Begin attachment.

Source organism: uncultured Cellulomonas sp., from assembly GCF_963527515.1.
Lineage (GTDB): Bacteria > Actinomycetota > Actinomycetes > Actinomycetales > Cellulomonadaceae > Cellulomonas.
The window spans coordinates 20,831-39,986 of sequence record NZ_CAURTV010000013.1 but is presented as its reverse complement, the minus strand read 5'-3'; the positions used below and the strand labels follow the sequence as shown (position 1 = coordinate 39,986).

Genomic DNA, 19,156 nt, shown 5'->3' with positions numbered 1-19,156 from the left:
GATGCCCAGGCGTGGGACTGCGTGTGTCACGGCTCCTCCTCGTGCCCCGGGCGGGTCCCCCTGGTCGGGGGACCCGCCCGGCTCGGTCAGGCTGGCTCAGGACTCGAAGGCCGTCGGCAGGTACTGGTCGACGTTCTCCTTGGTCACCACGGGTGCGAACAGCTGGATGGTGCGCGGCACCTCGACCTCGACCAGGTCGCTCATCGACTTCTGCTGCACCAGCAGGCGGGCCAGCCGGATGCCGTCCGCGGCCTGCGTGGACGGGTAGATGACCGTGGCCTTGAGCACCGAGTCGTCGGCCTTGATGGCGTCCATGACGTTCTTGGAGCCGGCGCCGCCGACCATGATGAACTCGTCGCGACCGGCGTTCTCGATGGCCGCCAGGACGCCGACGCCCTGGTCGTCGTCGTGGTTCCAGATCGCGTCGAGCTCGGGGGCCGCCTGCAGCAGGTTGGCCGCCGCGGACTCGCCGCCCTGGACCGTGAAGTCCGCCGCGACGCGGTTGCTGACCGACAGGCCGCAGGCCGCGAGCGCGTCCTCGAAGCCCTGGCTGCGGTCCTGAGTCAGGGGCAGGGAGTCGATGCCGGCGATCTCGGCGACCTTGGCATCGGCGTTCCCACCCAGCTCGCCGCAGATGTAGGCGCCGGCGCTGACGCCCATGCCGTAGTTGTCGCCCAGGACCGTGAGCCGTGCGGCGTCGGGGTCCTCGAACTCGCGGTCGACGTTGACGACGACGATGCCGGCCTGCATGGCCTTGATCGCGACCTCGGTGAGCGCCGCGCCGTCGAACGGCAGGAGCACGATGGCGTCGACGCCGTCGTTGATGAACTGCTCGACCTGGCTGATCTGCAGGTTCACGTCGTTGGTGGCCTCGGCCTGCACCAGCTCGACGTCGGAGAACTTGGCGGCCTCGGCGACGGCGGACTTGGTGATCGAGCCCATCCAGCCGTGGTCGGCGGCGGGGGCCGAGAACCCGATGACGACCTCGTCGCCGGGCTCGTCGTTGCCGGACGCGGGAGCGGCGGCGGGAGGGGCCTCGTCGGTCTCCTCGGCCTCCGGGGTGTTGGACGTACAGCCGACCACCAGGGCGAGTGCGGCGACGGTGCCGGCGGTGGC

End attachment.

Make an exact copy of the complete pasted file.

Source organism: uncultured Cellulomonas sp., from assembly GCF_963527515.1.
Lineage (GTDB): Bacteria > Actinomycetota > Actinomycetes > Actinomycetales > Cellulomonadaceae > Cellulomonas.
The window spans coordinates 20,831-39,986 of sequence record NZ_CAURTV010000013.1 but is presented as its reverse complement, the minus strand read 5'-3'; the positions used below and the strand labels follow the sequence as shown (position 1 = coordinate 39,986).

Genomic DNA, 19,156 nt, shown 5'->3' with positions numbered 1-19,156 from the left:
GATGCCCAGGCGTGGGACTGCGTGTGTCACGGCTCCTCCTCGTGCCCCGGGCGGGTCCCCCTGGTCGGGGGACCCGCCCGGCTCGGTCAGGCTGGCTCAGGACTCGAAGGCCGTCGGCAGGTACTGGTCGACGTTCTCCTTGGTCACCACGGGTGCGAACAGCTGGATGGTGCGCGGCACCTCGACCTCGACCAGGTCGCTCATCGACTTCTGCTGCACCAGCAGGCGGGCCAGCCGGATGCCGTCCGCGGCCTGCGTGGACGGGTAGATGACCGTGGCCTTGAGCACCGAGTCGTCGGCCTTGATGGCGTCCATGACGTTCTTGGAGCCGGCGCCGCCGACCATGATGAACTCGTCGCGACCGGCGTTCTCGATGGCCGCCAGGACGCCGACGCCCTGGTCGTCGTCGTGGTTCCAGATCGCGTCGAGCTCGGGGGCCGCCTGCAGCAGGTTGGCCGCCGCGGACTCGCCGCCCTGGACCGTGAAGTCCGCCGCGACGCGGTTGCTGACCGACAGGCCGCAGGCCGCGAGCGCGTCCTCGAAGCCCTGGCTGCGGTCCTGAGTCAGGGGCAGGGAGTCGATGCCGGCGATCTCGGCGACCTTGGCATCGGCGTTCCCACCCAGCTCGCCGCAGATGTAGGCGCCGGCGCTGACGCCCATGCCGTAGTTGTCGCCCAGGACCGTGAGCCGTGCGGCGTCGGGGTCCTCGAACTCGCGGTCGACGTTGACGACGACGATGCCGGCCTGCATGGCCTTGATCGCGACCTCGGTGAGCGCCGCGCCGTCGAACGGCAGGAGCACGATGGCGTCGACGCCGTCGTTGATGAACTGCTCGACCTGGCTGATCTGCAGGTTCACGTCGTTGGTGGCCTCGGCCTGCACCAGCTCGACGTCGGAGAACTTGGCGGCCTCGGCGACGGCGGACTTGGTGATCGAGCCCATCCAGCCGTGGTCGGCGGCGGGGGCCGAGAACCCGATGACGACCTCGTCGCCGGGCTCGTCGTTGCCGGACGCGGGAGCGGCGGCGGGAGGGGCCTCGTCGGTCTCCTCGGCCTCCGGGGTGTTGGACGTACAGCCGACCACCAGGGCGAGTGCGGCGACGGTGCCGGCGGTGGC